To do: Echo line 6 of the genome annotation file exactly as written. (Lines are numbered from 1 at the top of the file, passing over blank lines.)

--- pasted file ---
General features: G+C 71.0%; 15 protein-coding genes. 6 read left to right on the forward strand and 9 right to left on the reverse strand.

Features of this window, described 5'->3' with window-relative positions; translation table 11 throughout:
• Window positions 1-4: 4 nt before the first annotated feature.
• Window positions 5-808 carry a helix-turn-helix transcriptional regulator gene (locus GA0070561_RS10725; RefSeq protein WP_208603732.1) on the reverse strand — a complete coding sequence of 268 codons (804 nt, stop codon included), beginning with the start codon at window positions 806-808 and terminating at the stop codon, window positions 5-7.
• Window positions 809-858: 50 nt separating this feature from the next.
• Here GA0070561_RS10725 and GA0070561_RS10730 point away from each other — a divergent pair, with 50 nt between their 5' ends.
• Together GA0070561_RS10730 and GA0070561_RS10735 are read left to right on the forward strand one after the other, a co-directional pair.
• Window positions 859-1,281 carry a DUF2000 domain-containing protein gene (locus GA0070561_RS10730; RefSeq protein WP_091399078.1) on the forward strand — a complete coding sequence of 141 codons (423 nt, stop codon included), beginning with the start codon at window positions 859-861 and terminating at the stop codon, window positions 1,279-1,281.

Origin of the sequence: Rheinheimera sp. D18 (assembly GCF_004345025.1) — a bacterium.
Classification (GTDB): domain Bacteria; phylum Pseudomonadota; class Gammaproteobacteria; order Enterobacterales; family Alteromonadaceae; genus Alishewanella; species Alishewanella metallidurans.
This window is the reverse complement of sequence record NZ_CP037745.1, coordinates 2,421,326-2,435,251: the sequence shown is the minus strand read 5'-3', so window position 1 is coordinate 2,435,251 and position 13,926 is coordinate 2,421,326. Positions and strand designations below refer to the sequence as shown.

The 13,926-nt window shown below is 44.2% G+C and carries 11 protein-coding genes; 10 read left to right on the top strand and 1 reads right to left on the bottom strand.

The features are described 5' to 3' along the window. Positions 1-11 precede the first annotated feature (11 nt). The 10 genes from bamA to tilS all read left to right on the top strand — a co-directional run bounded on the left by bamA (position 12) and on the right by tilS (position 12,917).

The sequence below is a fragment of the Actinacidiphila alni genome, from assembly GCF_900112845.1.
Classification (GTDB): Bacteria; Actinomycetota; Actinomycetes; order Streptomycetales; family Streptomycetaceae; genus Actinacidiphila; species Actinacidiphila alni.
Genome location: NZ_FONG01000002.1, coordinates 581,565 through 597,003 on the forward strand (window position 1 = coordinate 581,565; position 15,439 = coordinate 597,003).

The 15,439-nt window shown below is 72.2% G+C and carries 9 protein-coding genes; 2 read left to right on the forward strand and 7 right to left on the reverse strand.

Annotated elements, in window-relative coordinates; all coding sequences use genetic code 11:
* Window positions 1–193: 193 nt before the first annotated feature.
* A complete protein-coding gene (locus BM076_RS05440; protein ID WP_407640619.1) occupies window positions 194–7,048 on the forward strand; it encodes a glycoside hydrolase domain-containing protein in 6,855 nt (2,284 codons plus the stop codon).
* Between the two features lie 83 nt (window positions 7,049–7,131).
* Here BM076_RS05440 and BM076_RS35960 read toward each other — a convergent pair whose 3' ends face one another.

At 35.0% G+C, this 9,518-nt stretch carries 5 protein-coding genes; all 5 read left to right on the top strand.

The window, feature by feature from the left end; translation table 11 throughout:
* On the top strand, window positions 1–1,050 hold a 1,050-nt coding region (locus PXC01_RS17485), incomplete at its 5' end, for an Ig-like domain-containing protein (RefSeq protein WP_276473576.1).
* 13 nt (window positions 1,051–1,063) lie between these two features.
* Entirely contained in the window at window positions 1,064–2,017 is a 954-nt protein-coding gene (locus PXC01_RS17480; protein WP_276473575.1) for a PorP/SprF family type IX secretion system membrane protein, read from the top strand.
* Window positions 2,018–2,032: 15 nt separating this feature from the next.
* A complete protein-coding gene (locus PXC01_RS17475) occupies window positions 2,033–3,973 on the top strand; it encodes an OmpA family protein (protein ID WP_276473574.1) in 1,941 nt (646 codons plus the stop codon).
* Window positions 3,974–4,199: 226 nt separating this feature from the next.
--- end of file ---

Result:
• Here GA0070561_RS10725 and GA0070561_RS10730 point away from each other — a divergent pair, with 50 nt between their 5' ends.